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Supreme Commander

Alec takes a near-complete build for a spin.

This is the most complicated simple game you'll play in a while. It's the cheerful fling that quickly and quietly becomes something serious, something so intense it's mentally exhausting in all the right ways. Supreme Commander is unashamedly RTS, reduced to the nuts, bolts and panels of bewildering icons that have always defined that most PC of all game genres. Its only pretension is to be really big - it doesn't have Total War's grand strategy map or Company of Heroes' merry gene-splicing of the formula, nor does it need them. It just needs to be huge, and that's where the complexity comes in. Hundreds of units, each with their own handicaps and potencies, maps that'll wear your mouse-arm out to pan entirely across, and constant battles on a good half-dozen different fronts simultaneously. The objective is only ever to kill the other guy, but when there's so much to think about at once, it ain't easy.

I haven't, it must be said, orchestrated a great many real wars (save, perhaps, for an unsuccessful attempt at igniting tensions between a guinea pig and a rabbit). My time with pre-release code of Supreme Commander has me convinced, though, there's something genuine in its evocation of the mental strain, the panic, the satisfaction, the sadistic glee and the cold detachment of the guy calling the shots. There's such an incredible amount to manage at once that the simplest and in other games most tedious tasks are granted feverish intensity. Nipping to the other side of the map to tell an idling engineer to build another power generator feels like dicing with death when there's a slew of enemy gunships knocking at my front door. And a horde of tanks headed towards a vital forward base. And a fleet of battleships bombarding a coastal factory. And something gigantic and spider-shaped loping slowly from the unknown territory to the south. And... is that a nuke?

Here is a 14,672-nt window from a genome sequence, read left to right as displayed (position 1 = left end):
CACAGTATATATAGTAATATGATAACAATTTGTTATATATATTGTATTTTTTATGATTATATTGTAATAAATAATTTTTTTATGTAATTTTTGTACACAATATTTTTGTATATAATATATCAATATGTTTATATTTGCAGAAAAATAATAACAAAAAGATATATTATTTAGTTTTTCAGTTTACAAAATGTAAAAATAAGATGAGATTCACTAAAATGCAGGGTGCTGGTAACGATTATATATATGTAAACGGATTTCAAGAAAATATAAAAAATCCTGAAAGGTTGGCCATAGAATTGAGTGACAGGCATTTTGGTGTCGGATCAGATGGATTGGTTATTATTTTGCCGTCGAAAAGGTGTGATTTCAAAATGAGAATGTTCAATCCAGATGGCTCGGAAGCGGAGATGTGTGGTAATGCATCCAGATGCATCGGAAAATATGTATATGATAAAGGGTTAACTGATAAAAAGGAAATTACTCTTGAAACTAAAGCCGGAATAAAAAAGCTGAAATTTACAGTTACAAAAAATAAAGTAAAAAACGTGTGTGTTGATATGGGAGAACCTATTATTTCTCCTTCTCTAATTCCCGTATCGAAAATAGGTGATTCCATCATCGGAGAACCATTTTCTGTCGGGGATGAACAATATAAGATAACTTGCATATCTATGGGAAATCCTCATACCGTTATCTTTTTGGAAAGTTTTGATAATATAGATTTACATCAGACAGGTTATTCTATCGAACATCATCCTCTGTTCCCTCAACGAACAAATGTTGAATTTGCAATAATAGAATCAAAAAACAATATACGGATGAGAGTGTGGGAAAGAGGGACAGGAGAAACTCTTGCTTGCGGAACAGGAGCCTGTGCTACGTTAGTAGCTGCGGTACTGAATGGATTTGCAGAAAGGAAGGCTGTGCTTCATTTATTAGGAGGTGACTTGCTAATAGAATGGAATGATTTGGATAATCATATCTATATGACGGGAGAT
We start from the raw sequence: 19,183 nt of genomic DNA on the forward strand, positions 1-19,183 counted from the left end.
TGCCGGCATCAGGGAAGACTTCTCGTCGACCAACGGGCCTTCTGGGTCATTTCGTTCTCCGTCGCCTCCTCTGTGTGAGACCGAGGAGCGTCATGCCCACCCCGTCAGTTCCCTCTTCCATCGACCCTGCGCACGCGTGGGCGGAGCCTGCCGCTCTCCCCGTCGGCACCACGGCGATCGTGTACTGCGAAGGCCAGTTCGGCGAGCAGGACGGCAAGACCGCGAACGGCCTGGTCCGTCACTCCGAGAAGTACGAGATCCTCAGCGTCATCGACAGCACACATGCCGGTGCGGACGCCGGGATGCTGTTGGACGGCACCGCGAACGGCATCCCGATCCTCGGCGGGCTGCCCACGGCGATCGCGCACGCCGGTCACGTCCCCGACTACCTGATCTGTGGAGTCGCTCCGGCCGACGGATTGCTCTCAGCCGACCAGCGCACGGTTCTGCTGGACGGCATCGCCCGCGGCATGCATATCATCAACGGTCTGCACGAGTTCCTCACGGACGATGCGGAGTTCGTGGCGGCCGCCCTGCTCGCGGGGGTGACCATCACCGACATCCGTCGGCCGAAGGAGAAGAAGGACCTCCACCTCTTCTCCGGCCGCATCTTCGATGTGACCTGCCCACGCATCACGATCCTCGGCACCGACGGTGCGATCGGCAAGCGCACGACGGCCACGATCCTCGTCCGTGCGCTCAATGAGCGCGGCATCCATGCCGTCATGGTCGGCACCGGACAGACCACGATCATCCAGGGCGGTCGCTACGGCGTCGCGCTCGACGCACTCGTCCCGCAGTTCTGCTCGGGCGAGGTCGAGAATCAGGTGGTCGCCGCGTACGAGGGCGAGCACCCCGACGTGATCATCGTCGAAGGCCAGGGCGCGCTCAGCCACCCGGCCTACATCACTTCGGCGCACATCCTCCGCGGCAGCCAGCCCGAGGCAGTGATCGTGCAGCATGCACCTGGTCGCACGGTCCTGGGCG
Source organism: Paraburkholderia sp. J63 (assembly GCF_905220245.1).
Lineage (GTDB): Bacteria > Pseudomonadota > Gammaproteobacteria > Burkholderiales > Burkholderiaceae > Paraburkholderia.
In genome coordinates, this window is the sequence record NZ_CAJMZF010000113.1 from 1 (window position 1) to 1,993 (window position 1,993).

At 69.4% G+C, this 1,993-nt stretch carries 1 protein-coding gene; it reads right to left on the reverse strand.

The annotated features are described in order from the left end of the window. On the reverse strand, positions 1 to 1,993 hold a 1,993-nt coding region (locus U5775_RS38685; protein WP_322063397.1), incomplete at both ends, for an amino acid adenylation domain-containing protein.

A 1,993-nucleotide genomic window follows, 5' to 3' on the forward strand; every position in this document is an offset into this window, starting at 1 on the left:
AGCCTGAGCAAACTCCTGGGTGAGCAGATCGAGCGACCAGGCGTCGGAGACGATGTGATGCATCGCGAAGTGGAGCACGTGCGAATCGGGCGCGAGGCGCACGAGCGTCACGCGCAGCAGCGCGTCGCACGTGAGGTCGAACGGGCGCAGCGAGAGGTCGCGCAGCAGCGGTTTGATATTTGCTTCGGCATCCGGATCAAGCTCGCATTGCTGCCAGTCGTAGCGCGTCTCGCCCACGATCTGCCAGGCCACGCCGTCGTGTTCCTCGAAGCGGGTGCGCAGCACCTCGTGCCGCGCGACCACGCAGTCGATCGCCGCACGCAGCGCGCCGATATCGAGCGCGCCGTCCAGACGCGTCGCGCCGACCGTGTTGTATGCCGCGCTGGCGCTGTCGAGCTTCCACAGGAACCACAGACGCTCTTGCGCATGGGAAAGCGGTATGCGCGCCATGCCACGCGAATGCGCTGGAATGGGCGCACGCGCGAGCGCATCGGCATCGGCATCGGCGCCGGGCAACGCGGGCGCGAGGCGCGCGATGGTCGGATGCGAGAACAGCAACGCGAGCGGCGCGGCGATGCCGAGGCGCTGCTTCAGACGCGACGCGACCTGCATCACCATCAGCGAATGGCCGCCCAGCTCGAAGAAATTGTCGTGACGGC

The more powerful the unit, the bigger it is. That's science in action.

Supreme Commander, as you may well know, is the spiritual sequel to RTS legend Total Annihilation. That old dear was the game that first proved that the Command & Conquer approach to real-time strategy wasn't the only or even the best one. News at the time concentrated on how it was the first 3D RTS, but really that was inconsequential. Resource collection and micro-management was stripped down to a bare, self-regulated minimum, in favour of war on a massive scale. It was a phenomenon, recalled with great affection by almost all who played it. But it's a decade old.

Its creator, Chris Taylor, and his current studio Gas-Powered Games, has been off making the look-no-hands Dungeon Siege RPGs for the last few years, but now he's come back to what made him. The Total Annihilation name may rest with Atari (which doesn't look as though it is ever going to do anything with it), but Supreme Commander is definitely TA. Infinite resources, automatically looped building and huge unit counts are still the order of the day. There's no silly lone sniper missions or victory-point capture here - there is only war.

It even looks oddly, charmingly retro, probably because so much of it is harsh angles, gridlines and cubic constructs - almost that image of the future '80s movies depicted. It's actually a spectacular-looking game - zoom right in and its fine selection of robots, tanks, planes, ships and insane experimental machines are intricate and distinct. This detail's almost futile, apart from when you want to savour a sure victory.

Meet the neighbours. Then nuke ‘em.